AJAX 25Do not, porpentine, do not. My fingers itch.
THERSITES I would thou didst itch from head to foot,
 and I had the scratching of thee; I would make
 thee the loathsomest scab in Greece. [When thou
 art forth in the incursions, thou strikest as slow as
30 another.]
AJAX I say, the proclamation!
THERSITES Thou grumblest and railest every hour on
 Achilles, and thou art as full of envy at his greatness
 as Cerberus is at Proserpina’s beauty, ay, that
35 thou bark’st at him.
AJAX Mistress Thersites!
THERSITES Thou shouldst strike him—
AJAX Cobloaf!
THERSITES He would pound thee into shivers with his
40 fist as a sailor breaks a biscuit.
AJAX You whoreson cur!Strikes him.
THERSITES Do, do.
AJAX Thou stool for a witch!
THERSITES Ay, do, do, thou sodden-witted lord. Thou
45 hast no more brain than I have in mine elbows; an
 asinego may tutor thee, thou scurvy-valiant ass.
 Thou art here but to thrash Trojans, and thou art
 bought and sold among those of any wit, like a
 barbarian slave. If thou use to beat me, I will begin
50 at thy heel and tell what thou art by inches, thou
 thing of no bowels, thou.
AJAX You dog!
THERSITES You scurvy lord!
AJAX You cur!Strikes him.
THERSITES 55Mars his idiot! Do, rudeness, do, camel, do,
 do.

Enter Achilles and Patroclus.

ACHILLES Why, how now, Ajax? Wherefore do you
 thus?—How now, Thersites? What’s the matter,
 man?

73
Troilus and Cressida
ACT 2. SC. 1

THERSITES 60You see him there, do you?
ACHILLES Ay, what’s the matter?
THERSITES Nay, look upon him.
ACHILLES So I do. What’s the matter?
THERSITES Nay, but regard him well.
ACHILLES 65Well, why, so I do.
THERSITES But yet you look not well upon him, for
 whosomever you take him to be, he is Ajax.
ACHILLES I know that, fool.
THERSITES Ay, but that fool knows not himself.
AJAX 70Therefore I beat thee.
THERSITES Lo, lo, lo, lo, what modicums of wit he utters!
 His evasions have ears thus long. I have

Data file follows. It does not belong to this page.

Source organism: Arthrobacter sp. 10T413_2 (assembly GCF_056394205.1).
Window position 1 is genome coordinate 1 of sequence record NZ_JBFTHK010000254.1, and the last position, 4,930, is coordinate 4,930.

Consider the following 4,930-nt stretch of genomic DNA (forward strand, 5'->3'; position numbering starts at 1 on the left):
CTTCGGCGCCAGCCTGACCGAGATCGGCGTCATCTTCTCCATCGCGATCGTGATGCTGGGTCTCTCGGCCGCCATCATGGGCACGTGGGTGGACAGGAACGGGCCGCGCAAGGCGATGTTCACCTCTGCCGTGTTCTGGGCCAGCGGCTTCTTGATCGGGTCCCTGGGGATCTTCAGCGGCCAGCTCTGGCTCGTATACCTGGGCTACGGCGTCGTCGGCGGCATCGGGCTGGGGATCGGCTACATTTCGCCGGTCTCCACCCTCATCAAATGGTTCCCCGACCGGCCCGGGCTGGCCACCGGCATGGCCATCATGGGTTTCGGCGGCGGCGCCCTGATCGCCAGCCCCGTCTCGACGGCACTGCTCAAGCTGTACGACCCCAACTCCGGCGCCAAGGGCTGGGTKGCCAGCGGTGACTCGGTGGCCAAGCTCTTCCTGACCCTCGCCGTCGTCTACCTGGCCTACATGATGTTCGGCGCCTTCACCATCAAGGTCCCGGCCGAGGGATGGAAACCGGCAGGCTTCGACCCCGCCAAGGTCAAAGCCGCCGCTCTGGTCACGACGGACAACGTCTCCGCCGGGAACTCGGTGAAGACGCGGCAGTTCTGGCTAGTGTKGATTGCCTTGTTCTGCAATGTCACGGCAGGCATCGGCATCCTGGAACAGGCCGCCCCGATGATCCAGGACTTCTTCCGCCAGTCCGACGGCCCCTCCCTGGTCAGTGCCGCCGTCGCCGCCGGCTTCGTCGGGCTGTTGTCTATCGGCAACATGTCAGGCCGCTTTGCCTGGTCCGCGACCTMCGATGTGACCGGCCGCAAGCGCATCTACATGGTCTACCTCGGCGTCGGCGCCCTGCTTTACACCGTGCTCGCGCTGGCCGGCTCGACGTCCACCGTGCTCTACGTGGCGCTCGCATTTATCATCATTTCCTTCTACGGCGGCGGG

bobbed his brain more than he has beat my bones.
 I will buy nine sparrows for a penny, and his pia
75 mater is not worth the ninth part of a sparrow.
 This lord, Achilles—Ajax, who wears his wit in his
 belly, and his guts in his head—I’ll tell you what I
 say of him.
ACHILLES What?
THERSITES 80I say, this Ajax—Ajax menaces him.
ACHILLES Nay, good Ajax.
THERSITES Has not so much wit—
ACHILLES, to Ajax Nay, I must hold you.
THERSITES As will stop the eye of Helen’s needle, for
85 whom he comes to fight.
ACHILLES Peace, fool!
THERSITES I would have peace and quietness, but the
 fool will not—he there, that he. Look you there.
AJAX O, thou damned cur, I shall—
ACHILLES 90Will you set your wit to a fool’s?
THERSITES No, I warrant you. The fool’s will shame it.
PATROCLUS Good words, Thersites.
ACHILLES, to Ajax What’s the quarrel?
AJAX I bade the vile owl go learn me the tenor of the
95 proclamation, and he rails upon me.

75
Troilus and Cressida
ACT 2. SC. 1

THERSITES I serve thee not.
AJAX Well, go to, go to.
THERSITES I serve here voluntary.
ACHILLES Your last service was suff’rance; ’twas not
100 voluntary. No man is beaten voluntary. Ajax was
 here the voluntary, and you as under an impress.
THERSITES E’en so. A great deal of your wit, too, lies in
 your sinews, or else there be liars. Hector shall
 have a great catch an he knock out either of
105 your brains; he were as good crack a fusty nut with
 no kernel.
ACHILLES What, with me too, Thersites?
THERSITES There’s Ulysses and old Nestor—whose wit
 was moldy ere your grandsires had nails on
110 their toes—yoke you like draft-oxen and make
 you plow up the wars.
ACHILLES What? What?
THERSITES Yes, good sooth. To, Achilles! To, Ajax! To—
AJAX I shall cut out your tongue.
THERSITES 115’Tis no matter. I shall speak as much as
 thou afterwards.
PATROCLUS No more words, Thersites. Peace.
THERSITES I will hold my peace when Achilles’ brach
 bids me, shall I?
ACHILLES 120There’s for you, Patroclus.
THERSITES I will see you hanged like clodpolls ere I
 come any more to your tents. I will keep where
 there is wit stirring and leave the faction of fools.
He exits.
PATROCLUS A good riddance.
ACHILLES, to Ajax 
125 Marry, this, sir, is proclaimed through all our host:
 That Hector, by the fifth hour of the sun,
 Will with a trumpet ’twixt our tents and Troy
 Tomorrow morning call some knight to arms
 That hath a stomach, and such a one that dare
130 Maintain—I know not what; ’tis trash. Farewell.

77
Troilus and Cressida
ACT 2. SC. 2

AJAX Farewell. Who shall answer him?
ACHILLES 
 I know not. ’Tis put to lott’ry. Otherwise,
 He knew his man.Achilles and Patroclus exit.
AJAX O, meaning you? I will go learn more of it.
He exits.